JAVA: retrying failed ListenableFuture

JAVA: retrying failed ListenableFuture

Most modern applications during processing, or handling the request, use one or more external resources. By external resources I mean other services exposing endpoints, like REST for instance, or database engines for storing data. The type of external resource doesn't really matter here. The truth is that application needs to communicate with them through the network to obtain the necessary data to perform computations and respond to the client.

The above diagram shows how such a communication may look like. We can see that to be able to fulfill the single request, the application requires to communicate with PostgreSQL [2], then with Cassandra [4], and with some other service through its REST endpoint [6]. It needs all 3 responses ([3], [5], and [7]) with data before it can return its own response to the client. We have to point out that the flow is sequential. What it means, we wait for the response from the first external service before we query others. This, in turn, leads to a long execution time of the request from the client's perspective.

The remedy in such a situation is, instead of querying services one by one, to run all queries at once and wait for the data at the point where it is really needed. This requires a mechanism that allows returning an object that will promise to hold queried data, once the query is fulfilled. Thankfully, JAVA already comes with a solution and provides the Future in the core library.

The above diagram looks deceptively the same as the previous one, but there are significant differences. Calling remote services ([2], [4], and [6]) becomes asynchronous and non-blocking. Instead of results, Futures are returned immediately, which will hold results eventually.

What is the Future?

A Future represents the result of an asynchronous computation. It provides methods to:

  • check if the computation is complete,
  • wait for its completion, and
  • retrieve the result of the computation.

Here is the interface of a Future that can be found in the core JAVA library.

public interface Future<V> {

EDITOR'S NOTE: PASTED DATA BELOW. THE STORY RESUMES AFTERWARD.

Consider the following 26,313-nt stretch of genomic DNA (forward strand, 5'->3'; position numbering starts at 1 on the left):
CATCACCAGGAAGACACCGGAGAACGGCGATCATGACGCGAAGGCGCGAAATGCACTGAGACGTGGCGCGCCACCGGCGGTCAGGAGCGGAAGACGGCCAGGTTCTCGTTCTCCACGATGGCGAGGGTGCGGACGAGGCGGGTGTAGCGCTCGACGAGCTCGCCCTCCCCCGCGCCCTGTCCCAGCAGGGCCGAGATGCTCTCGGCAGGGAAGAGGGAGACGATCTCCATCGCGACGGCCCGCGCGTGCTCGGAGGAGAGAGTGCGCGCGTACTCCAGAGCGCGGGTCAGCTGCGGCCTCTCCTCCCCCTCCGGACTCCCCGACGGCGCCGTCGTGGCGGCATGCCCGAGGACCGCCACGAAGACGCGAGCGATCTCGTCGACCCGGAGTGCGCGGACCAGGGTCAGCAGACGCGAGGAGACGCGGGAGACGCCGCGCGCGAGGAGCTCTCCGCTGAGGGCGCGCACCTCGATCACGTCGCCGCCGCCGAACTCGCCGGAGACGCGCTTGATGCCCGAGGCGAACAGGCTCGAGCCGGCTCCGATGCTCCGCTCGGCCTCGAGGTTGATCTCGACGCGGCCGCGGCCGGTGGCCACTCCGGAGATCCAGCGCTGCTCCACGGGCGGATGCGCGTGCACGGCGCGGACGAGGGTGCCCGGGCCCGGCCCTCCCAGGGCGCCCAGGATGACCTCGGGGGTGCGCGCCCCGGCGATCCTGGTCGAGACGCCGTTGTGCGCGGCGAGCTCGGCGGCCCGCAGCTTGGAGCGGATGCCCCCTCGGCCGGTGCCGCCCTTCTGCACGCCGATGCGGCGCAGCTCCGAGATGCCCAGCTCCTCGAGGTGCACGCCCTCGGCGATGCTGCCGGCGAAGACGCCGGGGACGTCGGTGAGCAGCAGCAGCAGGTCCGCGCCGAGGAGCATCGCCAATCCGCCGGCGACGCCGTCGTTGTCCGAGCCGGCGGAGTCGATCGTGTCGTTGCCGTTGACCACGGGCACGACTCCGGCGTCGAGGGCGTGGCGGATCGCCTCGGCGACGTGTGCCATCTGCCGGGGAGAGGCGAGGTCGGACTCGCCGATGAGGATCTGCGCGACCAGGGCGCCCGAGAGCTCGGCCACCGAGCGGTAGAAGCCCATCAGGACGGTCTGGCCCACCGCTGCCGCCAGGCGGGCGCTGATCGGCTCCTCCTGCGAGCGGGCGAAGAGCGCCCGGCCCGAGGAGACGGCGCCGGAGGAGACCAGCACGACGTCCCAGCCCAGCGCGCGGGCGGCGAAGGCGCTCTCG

boolean cancel(boolean mayInterruptIfRunning);
    boolean isCancelled();
    boolean isDone();
    V get() throws InterruptedException, ExecutionException;
    V get(long timeout, TimeUnit unit)
        throws InterruptedException, ExecutionException, TimeoutException;
}
Future (Java Platform SE 8 )

In principle, the Future is just kind of a wrapper over the expected result. The result can only be retrieved using the method get() when the computation has been completed, and if not, it blocks until the computation is done.

Having now a bit of understanding of the Future, let's try to define a simple interface of REST service that will provide asynchronous capabilities in our application.

interface RestService {

    Future<Results> execute();
}

RestService is a simple interface, having one method execute() that returns Future. The Future returns results once the computation is completed. Behind this interface all magic needed to make REST call is hidden. But how to make it asynchronous anyways? The answer is straightforward - delegate computations to a subsequent worker thread. The easiest way to achieve it is to use a thread pool, like ExecutorService.

ExecutorService (Java Platform SE 8 )

Here is a naive implementation of the RestService interface, just to show how to submit tasks into the pool and obtain the Future.

public class SimpleRestService implements RestService {

    private static final ExecutorService POOL = Executors.newFixedThreadPool(1);

    @Override
    public Future<Results> execute() {
        return POOL.submit(this::callRestEndpoint);
    }
    
    private Results callRestEndpoint() throws InterruptedException {
        TimeUnit.SECONDS.sleep(5);
        return new Results();
    }
}

The real implementation of such a service would need to make a call through the network, which makes it vulnerable to network outages or temporal unavailability of remote hosts. Therefore, our application has to be prepared for handling corner case situations, when computation ends with an exception, and calling the get() method delivers the exception to the main flow.

    private void processResponses(Future<Results> future) {
        try {
            Results results = future.get();
            compute(results);
        } catch (RuntimeException e) {
            // maybe retry?
        ...
    }

When we encounter such a situation, likely we want to retry. Here we have one Future only, but what if we have multiple services returning multiple Futures. The code starts getting complex and cumbersome. But maybe there is another way around?

Possibly we can try decorating Futures, so they know whether they need to retry an operation. Yet there is another helpful library for that in JAVA called Google's Guava. It delivers futures that can be decorated or chained - called ListenableFuture.

ListenableFuture

A ListenableFuture allows you to register callbacks to be executed once the computation is complete, or if the computation is already complete, immediately. This simple addition makes it possible to efficiently support many operations that the basic Future interface cannot support.